AS top absorber of Philippine labor, the United States of America, employ as many as four million Filipinos, naturalized individuals and family members included. It is no wonder that Filipino workers were among the thousands of people reported missing – and presumably dead by now – after that unprecedented and tragic attack of terrorists in America last September 11, 2001.
Official report coming from the Department of Foreign Affairs (DFA) in Manila states that around 18 Filipinos, as of September 21, have been reported victims of the recent tragedy in America. Two were confirmed dead, passenger each of two of the four hijacked planes. Ruben Ornedo, 39, of Los Angeles, California, was a Boeing propulsion engineer who was on board the American Airlines Flight 77, from Washington to Los Angeles which crashed into the Pentagon. Ronald Gamboa, 33, of Los Angeles, California, was a Gap store manager and on board the United Airlines Flight 175, from Boston, Massachusetts, to Los Angeles, California, the second hijacked plane to strike the World Trade Center.
Those officially reported missing, as gathered by the Philippine Consulate General in New York from the Family Assistance Center of New York City’s Mayor’s Office, are: Cesar Alviar, Marlyn Bautista, Grace Alegre Cua, Jay Ciril Dichavez, Benilda Domingo, Judy Fernandez, Bernardo Gallardo, Ramon Grihalvo, Frederick Kuo, Jr., Arnold Lim, Manuel Lopez, Carl Allen Peralta, Rufino Flores Santos, Maritess Santillan, David N. Sullins (Fil-American), Larry Sumaya, Hector Tamayo, and Cynthia Motus-Wilson (earlier reported as Cynthia Betia or Betita).
CNN’s database of missing persons, as submitted by families and friends of those missing, reveal quite a number of Filipino-sounding names and those with photos are easily identifiable as Filipinos. As more people become aware of the victims’ list, wherein photos and/or vital identifying information can be submitted by anyone who is aware of a missing loved one, it is fairly expected that the number of Filipino victims will still increase. A brief visit to the site earlier showed more new faces, a significant increase in the entries as compared to yesterday’s list of missing persons.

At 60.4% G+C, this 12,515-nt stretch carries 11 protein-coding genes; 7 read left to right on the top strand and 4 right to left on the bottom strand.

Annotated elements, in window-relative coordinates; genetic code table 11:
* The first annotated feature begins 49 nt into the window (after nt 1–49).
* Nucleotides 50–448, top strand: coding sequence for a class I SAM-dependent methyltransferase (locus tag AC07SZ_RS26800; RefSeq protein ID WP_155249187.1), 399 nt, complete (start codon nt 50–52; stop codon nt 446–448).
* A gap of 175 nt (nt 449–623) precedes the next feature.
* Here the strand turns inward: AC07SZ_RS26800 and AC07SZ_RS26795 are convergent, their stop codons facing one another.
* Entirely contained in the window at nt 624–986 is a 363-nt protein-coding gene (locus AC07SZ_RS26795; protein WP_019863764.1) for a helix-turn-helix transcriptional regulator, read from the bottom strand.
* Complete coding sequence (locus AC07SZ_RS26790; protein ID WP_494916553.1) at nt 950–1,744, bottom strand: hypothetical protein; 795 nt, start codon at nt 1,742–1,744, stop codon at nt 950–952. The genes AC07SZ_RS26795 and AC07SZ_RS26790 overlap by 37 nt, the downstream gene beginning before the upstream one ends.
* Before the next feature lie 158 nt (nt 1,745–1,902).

Looking at those faces and faceless names, one can’t really help but feel sad and angered as I had been at the very first instance I saw the initial few photos shown on the site. I still can’t believe that such a barbaric act could happen to one civilized world, and to the greatest of all nations!
What has happened in America, I believe, can happen anywhere. We are all vulnerable to this kind of an attack. It doesn’t really matter which country we are stationed because terrorists are everywhere. If they managed to actualize an obviously well planned operation of attack on America and its multi-national people, these terrorists and/or terrorist network are/is widespread, that anytime, a simultaneous attack of the same or less proportion as that which transpired recently in America can materialize. And this can possibly happen even before America can stage its well announced war against these terrorists!
Should this happen, what will become of us overseas Filipino workers? Should we go back to our country or should we stay put where we are now?
Author: Freda Editha O. Contreras
Published on: September 24, 2001